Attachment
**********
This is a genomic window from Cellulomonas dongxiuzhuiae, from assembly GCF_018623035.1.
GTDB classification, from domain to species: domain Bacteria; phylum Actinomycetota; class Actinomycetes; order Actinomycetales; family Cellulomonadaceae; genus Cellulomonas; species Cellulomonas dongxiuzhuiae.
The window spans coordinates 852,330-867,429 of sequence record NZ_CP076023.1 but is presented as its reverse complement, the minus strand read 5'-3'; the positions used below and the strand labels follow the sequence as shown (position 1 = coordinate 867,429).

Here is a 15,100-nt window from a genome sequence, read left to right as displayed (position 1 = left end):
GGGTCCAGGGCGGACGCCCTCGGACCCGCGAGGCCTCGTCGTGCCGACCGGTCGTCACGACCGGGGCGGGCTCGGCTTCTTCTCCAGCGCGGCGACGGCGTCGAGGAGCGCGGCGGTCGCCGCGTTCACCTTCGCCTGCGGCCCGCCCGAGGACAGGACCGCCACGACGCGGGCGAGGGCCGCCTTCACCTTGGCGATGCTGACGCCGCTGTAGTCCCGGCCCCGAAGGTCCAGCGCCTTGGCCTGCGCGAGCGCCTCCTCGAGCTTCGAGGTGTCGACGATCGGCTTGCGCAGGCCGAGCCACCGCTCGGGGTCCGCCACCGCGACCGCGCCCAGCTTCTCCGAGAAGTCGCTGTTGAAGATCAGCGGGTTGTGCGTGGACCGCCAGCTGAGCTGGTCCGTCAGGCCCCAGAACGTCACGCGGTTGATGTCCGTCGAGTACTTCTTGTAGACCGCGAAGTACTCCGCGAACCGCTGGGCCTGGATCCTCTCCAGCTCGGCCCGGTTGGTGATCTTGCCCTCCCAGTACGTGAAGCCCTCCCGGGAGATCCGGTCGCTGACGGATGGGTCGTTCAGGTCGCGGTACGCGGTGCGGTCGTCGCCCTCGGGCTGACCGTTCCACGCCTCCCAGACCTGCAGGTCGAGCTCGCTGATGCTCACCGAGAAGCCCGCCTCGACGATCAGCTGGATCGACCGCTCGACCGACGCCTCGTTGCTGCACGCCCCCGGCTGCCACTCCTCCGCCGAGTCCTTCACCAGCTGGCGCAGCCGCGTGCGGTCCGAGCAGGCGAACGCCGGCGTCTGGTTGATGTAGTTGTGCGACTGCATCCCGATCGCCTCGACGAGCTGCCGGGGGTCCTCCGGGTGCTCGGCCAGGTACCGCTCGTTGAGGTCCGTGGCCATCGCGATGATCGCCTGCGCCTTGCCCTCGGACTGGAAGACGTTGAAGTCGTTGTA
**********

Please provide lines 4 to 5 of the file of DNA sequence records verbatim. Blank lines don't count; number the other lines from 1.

Here is a 15,100-nt window from a genome sequence, read left to right as displayed (position 1 = left end):
GGGTCCAGGGCGGACGCCCTCGGACCCGCGAGGCCTCGTCGTGCCGACCGGTCGTCACGACCGGGGCGGGCTCGGCTTCTTCTCCAGCGCGGCGACGGCGTCGAGGAGCGCGGCGGTCGCCGCGTTCACCTTCGCCTGCGGCCCGCCCGAGGACAGGACCGCCACGACGCGGGCGAGGGCCGCCTTCACCTTGGCGATGCTGACGCCGCTGTAGTCCCGGCCCCGAAGGTCCAGCGCCTTGGCCTGCGCGAGCGCCTCCTCGAGCTTCGAGGTGTCGACGATCGGCTTGCGCAGGCCGAGCCACCGCTCGGGGTCCGCCACCGCGACCGCGCCCAGCTTCTCCGAGAAGTCGCTGTTGAAGATCAGCGGGTTGTGCGTGGACCGCCAGCTGAGCTGGTCCGTCAGGCCCCAGAACGTCACGCGGTTGATGTCCGTCGAGTACTTCTTGTAGACCGCGAAGTACTCCGCGAACCGCTGGGCCTGGATCCTCTCCAGCTCGGCCCGGTTGGTGATCTTGCCCTCCCAGTACGTGAAGCCCTCCCGGGAGATCCGGTCGCTGACGGATGGGTCGTTCAGGTCGCGGTACGCGGTGCGGTCGTCGCCCTCGGGCTGACCGTTCCACGCCTCCCAGACCTGCAGGTCGAGCTCGCTGATGCTCACCGAGAAGCCCGCCTCGACGATCAGCTGGATCGACCGCTCGACCGACGCCTCGTTGCTGCACGCCCCCGGCTGCCACTCCTCCGCCGAGTCCTTCACCAGCTGGCGCAGCCGCGTGCGGTCCGAGCAGGCGAACGCCGGCGTCTGGTTGATGTAGTTGTGCGACTGCATCCCGATCGCCTCGACGAGCTGCCGGGGGTCCTCCGGGTGCTCGGCCAGGTACCGCTCGTTGAGGTCCGTGGCCATCGCGATGATCGCCTGCGCCTTGCCCTCGGACTGGAAGACGTTGAAGTCGTTGTA